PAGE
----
The Pakistani state and society are at war for over forty years. This asymmetrical warfare has seen many actors since the late 1970s. First, it was the backlash on Pakistan’s policies in Afghanistan and bombs started to go off in trains and buses killing people. This trend converted into the high pitched battles that two sects in Pakistan fought apparently with ideological and financial assistance from two ‘brotherly’ Islamic nations.
The trends of sectarianism got upped from domestic objectives to transnational and global designs, and Al-Qaeda was born in Peshawar. Yes, this was Peshawar where it happened as those were different days and terrorists of today were holy warriors then. Instead of taking a very sharp u-turn, the state should have rather tried rehabilitating a maximum number of these militarised individuals but the political hastes of a dictator made tremendous social wastes.
The terrorists’ ideology of a promised future operates more successfully in societies where the state-citizen connectivity is weak
Locally and internationally financed, a mix of sectarian and Al-Qaeda militancy later provided crucial support to the emergence of Taliban. A huge number of Pakistani Muslims would probably still believe that the emergence of Taliban was because of the popular support of the local populations, and as if this was the reemergence of their faith, but cold facts point toward the global oil and pipeline politics of the day that needed a relative stable Afghanistan for a couple of huge and ambitions energy projects.
Prior to the Iraqi and Syrian wars, the non-state violence was less organised and lethal, but the convergence of the hyper-radicals in these countries not only created an organised comradery of the militants, but also brought new ideas of the gory violence these people perpetrated against combatants and non-combatants alike. This new harbinger of militant threat is Daesh that essentially grew in Iraqi and Syrian voids of political governance that broke down as a result of wars there. Extremist obscurantism grows when states and societies do not counter the emergence of violent and misdirected religious and political falsehoods that attract particularly the youth in the name of making a change that would get them the promised glory. Daesh deploys the same tactics and the appeal toward the Muslim youth across many nations of the world, including Pakistan.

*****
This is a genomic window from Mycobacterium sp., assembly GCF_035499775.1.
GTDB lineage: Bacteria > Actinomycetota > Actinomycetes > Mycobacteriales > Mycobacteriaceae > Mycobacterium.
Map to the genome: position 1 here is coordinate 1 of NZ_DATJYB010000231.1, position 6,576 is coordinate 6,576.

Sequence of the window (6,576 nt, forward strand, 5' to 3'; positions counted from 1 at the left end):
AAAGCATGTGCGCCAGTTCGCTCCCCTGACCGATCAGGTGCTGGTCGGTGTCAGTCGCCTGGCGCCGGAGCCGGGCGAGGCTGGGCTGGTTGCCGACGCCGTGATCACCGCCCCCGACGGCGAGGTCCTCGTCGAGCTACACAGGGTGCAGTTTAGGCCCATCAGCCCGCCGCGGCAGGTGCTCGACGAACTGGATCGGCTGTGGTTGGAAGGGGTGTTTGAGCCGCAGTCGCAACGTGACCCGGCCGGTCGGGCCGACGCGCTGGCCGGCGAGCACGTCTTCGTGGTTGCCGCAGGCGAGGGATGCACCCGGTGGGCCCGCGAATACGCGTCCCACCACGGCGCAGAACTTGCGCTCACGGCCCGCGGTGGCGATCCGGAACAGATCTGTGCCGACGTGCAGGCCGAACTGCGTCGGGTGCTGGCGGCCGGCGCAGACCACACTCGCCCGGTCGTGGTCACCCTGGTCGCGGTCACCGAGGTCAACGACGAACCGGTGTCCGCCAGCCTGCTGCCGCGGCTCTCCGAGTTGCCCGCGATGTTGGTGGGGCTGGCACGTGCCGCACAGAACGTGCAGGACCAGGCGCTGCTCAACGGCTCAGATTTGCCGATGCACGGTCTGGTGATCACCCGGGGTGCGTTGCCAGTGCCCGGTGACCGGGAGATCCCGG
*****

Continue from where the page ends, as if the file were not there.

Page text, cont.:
Although the political and administrative executive have repeatedly rejected the reports of Daesh’s presence in Pakistan, the group raises its venomous head every now and then. The Pakistani law enforcement agencies have been fighting the terrorist group in the urban, semi-urban and rural backgrounds across the country, and have scored commendable successes. But the real challenge, and accomplishment would be to constantly refuse letting the group claim any ideological and geographical foothold in Pakistan. This is a war that barrels and bullets cannot win alone; brain will. For reference’s sake, let us not forget what Tehreek-e-Taliban Pakistan (TTP) did to people in Swat once they had a foothold.
The terrorists’ ideology of a promised future operates more successfully in societies where the state-citizen connectivity is weak. This relationship becomes turbulent when the state does not deliver on what the citizenship otherwise promises to people. Inside the sphere of mistrust, the radicals constantly throw the catch phrases to attract popular support, particularly among the youth. Disenchanted by a mix of political, social and individual reactions, the youth are more susceptible to ideologies of violence and extremism. That is exactly what has happened in Pakistan for truly a long period of time now, but that must be checked diligently to prevent Pakistan from slipping into four more decades of violent turbulence.
With a critical consciousness, the Pakistani society must respond toward the fallacy of what the Daesh promises. People, particularly youth need to understand that violence can never be a journey or a destination. The state and civil society must collaborate against a challenge that is emergent, and poses clear danger to a Pakistan that is slowly becoming good news for its citizens and the world. The political establishment has to deliver on governance. The military establishment has to ensure security. And the ‘people’s establishment’ must ensure that the Daesh’s ideologies are successfully rejected whatever the packaging is. Extremism, political or religious, is a fallacy. It is a problem, and not a solution.
The writer is a social entrepreneur and a student of Pakistan’s social and political challenges. Twitter: @mkw72